This book is not fun, and yet I enjoyed it immensely.
It deals with the ultimate taboo of a woman who does not feel any maternal instinct when her first born is placed into her arms, and the subsequent guilt as she raises a child with whom she develops an ambivalent relationship, and who as a teenager ends up killing several of his classmates in a Columbine-style massacre.
Rarely have I felt so drawn into somebody’s life, and it is all the more surprising as there is absolutely nothing in common between the narrator (a woman, a mother with a murderer son in prison) and myself. I suppose that’s what makes good literature.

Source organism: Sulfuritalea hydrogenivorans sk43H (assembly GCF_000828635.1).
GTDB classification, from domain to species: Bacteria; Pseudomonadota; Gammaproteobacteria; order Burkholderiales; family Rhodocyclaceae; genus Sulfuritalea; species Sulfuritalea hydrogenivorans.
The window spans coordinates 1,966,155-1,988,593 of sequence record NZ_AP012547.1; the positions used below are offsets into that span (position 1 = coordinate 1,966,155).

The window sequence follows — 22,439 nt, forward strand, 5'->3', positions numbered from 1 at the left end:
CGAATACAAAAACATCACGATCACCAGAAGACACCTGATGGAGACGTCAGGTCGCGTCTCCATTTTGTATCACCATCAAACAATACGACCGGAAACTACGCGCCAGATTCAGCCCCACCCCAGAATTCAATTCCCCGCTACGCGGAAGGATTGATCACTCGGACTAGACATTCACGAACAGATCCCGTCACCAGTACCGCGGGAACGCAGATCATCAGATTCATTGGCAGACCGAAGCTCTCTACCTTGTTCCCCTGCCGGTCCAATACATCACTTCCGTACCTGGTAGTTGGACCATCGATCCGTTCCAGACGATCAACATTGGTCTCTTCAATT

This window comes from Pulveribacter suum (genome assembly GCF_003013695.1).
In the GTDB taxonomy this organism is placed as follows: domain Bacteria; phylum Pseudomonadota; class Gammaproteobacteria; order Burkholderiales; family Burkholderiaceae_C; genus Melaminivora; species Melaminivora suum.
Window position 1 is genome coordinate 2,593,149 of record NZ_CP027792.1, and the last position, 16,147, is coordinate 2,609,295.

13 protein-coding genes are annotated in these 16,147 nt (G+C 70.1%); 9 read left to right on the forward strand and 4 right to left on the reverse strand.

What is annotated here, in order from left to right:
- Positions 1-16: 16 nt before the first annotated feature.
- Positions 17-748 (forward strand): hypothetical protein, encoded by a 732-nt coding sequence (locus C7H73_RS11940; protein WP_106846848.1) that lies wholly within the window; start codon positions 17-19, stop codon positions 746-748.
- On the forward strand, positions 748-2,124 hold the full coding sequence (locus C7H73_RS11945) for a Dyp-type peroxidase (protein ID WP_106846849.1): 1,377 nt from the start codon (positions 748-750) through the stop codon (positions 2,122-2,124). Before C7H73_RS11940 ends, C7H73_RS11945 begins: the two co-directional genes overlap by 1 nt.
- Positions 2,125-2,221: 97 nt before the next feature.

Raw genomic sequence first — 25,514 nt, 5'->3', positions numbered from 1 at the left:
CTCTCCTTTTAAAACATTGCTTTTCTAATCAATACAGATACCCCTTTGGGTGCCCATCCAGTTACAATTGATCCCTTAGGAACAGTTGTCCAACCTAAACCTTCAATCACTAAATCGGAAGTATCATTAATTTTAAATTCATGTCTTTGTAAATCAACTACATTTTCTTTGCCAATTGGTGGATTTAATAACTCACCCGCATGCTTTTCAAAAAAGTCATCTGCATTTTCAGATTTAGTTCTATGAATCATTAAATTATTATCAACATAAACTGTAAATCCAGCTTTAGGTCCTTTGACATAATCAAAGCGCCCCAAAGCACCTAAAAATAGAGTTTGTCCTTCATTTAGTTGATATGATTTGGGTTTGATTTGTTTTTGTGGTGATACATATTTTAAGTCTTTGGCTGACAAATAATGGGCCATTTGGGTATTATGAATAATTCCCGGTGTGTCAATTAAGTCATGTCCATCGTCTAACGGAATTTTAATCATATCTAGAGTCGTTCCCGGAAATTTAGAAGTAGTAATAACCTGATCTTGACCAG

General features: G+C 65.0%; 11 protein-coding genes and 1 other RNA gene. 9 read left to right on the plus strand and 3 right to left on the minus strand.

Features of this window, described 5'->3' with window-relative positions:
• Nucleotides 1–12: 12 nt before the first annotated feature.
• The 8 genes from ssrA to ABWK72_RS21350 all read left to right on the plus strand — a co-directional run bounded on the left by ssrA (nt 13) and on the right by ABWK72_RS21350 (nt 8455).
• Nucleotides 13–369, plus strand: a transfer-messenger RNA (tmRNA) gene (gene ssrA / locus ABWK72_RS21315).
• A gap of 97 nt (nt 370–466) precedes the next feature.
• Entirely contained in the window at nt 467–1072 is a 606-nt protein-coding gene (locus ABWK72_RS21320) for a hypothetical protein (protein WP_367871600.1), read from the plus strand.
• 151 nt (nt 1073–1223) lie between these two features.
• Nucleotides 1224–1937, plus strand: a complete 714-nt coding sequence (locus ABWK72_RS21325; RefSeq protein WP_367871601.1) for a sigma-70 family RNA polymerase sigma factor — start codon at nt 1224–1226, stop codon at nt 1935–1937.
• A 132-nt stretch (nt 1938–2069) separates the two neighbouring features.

I imagine We Need to Talk About Kevin is the kind of novel that splits readership in half, and it is not a pleasant read. Often one finds uncomfortably sucked in and does not manage to turn away but can only witness the car crash of a life that is portrayed. As a reader, you feel dirty, a bit of a voyeur, and at the same time touched and honoured that you have been granted the trust to look into this woman’s shattered soul.